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Lore of Running, 4th Edition Paperback – December 3, 2002
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About the Author
Dr. Timothy Noakes is Discovery health professor of exercise and sports science at the University of Cape Town and director of the medical research council/UCT research unit for exercise science and sports medicine at the Sports Science Institute of South Africa in Newlands. Noakes received his MD from the University of Cape Town. He is a veteran of more than 70 marathons and ultramarathons. He is an editorial board member for many international sport science journals and a former president of the South African Sports Medicine Association. In 1999, he was elected as one of 22 founding members of the International Olympic Committee's Olympic Science Academy. Noakes is also a fellow of the American College of Sports Medicine. He and his wife, Marilyn Anne, reside in Cape Town, South Africa.
Top customer reviews
For coaches and experienced marathoners, this is a great book that summarizes research. At the same time, Noakes doesn't leave out the details of training that are too often thought to be common knowledge such as training apparel.
As a college coach, I enjoyed reading this book for the scientific side of running that Noakes can contribute because of his background in exercise science. I simply do not have time to read through individual research publications, as Noakes has done, and then compile the information by subject matter.
This book should remain on the shelf for those times when you need a source of reference. The science of running is constantly evolving (and certainly has since the publication of this book). Coaching runners is about trial and error. Coaches must understand that every athlete is going to react to a stimulus differently. Thus, this is a great resource but should NOT be treated as the only source of training for runners in the 10k and up.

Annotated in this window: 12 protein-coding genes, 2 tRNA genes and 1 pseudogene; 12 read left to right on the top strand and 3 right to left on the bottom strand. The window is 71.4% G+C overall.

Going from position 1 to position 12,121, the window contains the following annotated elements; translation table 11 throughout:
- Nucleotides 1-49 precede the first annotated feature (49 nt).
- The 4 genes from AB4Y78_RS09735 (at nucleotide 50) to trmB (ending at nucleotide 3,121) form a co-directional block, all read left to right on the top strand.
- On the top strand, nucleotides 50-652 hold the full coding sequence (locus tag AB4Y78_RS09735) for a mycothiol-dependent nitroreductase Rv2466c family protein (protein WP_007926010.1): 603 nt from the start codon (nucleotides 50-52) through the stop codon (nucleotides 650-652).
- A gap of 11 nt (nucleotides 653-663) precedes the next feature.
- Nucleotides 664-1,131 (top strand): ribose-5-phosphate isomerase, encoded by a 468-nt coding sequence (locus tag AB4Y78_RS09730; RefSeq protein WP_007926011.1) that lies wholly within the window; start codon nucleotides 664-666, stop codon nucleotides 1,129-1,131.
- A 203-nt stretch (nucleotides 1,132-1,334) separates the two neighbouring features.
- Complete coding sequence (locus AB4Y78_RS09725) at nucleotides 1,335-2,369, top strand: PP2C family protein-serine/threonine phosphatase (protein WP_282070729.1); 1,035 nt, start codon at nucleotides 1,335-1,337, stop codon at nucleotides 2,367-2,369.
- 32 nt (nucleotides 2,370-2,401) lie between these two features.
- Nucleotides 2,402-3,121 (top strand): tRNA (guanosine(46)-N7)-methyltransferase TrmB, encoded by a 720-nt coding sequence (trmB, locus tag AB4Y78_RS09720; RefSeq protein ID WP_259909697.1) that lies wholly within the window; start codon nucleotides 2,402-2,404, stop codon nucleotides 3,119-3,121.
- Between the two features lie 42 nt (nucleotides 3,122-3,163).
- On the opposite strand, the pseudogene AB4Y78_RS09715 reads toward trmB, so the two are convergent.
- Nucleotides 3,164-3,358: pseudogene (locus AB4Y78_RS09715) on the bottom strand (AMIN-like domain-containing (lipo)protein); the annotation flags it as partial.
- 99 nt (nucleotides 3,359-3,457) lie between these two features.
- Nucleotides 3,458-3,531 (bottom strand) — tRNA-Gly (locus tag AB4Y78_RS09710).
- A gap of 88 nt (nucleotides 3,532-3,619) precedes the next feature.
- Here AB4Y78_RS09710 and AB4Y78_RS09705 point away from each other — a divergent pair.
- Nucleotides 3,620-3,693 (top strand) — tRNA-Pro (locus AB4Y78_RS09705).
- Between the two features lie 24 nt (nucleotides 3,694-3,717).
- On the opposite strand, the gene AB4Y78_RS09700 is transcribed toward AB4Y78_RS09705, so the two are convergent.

In my opinion, Dr Noakes has done an excellent job of extracting results from current research and translating them from the highly specialized language of sports physiology into language that the intelligent layperson can understand. Indeed, I found the book pitched at a slightly less technical level than the popular competitor by Martin and Coe---a book I hve also found to be invaluable.
Perhaps the most interesting feature of the Fourth Edition is Noakes' unapologetic challenge of THE prevailing paradigm in distance running; he questions the widely accepted belief that an individual's VO(2) max, or maximal oxygen uptake figure, is the key limiting factor in distance running performance. In a carefully argued Chapter 2, complete with dozens of references to research of the past decade to support his claims, Dr Noakes argues for an alternative "Central Governor Model" in which exercise capacity is primarily limited by coronary blood flow to supply oxygen to the heart. I cannot even present an outline of this fascinating alternative model in the brief space allocated here, but suffice it to say that Chapter 2 of his book, in which this theory is developed in detail, is alone worth the price of the book.
In addition to the physiology of training, there are entire chapters devoted to temperature regulation, ergogencic aids, injury prevention and treatment, apparel (emphasis on shoes), etc: all of the usual topics with which self-coached runners must eventually cope.
If I were to offer criticisms of the book for the sake of balance, there would be only two, both relatively minor.
(1) Chapter 6, entitled "Learning from the Experts" offers training programs from a number of famous past champions who raced over distances from 1 mile to the ultramarathon. However, as Dr Noakes points out clearly and often, many of these runners, almost inhumanly gifted with natural ability, became champions IN SPITE OF their obsessive, unbalanced training programs, and not because of them. For the person of average gifts, emulating the training programs of, say, Dave Bedford (who occasionally logged as many as 160--200 miles per week!)is a certain prescription for injury (as it ultimately was for Bedford). I would therefore suggest changing the title of this chapter to "Learning from the Champions." The accomplishments of these highly gifted people all too often had very little to do with "Expertise" in rationale training, as the current title suggests, and far more to do with natural endowment.
(2) Since Dr Noakes is willing to challenge the VO(2) max paradigm so openly, I think it is necessary that he offer some guidance on precisely what differences to the training program his alternative Central Governor Model implies. It is not easy for the non-specialist to see what amendments to training are implied by this alternative model; perhaps an addition to be incorporated into the Fifth Edition?
In summary, if you are a self-coached runner looking for an intelligent basis on which to construct a training program, then this 931-page book is comprehensive and has no real rival. If, on the other hand, you would prefer a 5-page pamphlet offering some training tables for the beginner, then I advise you to look elsewhere.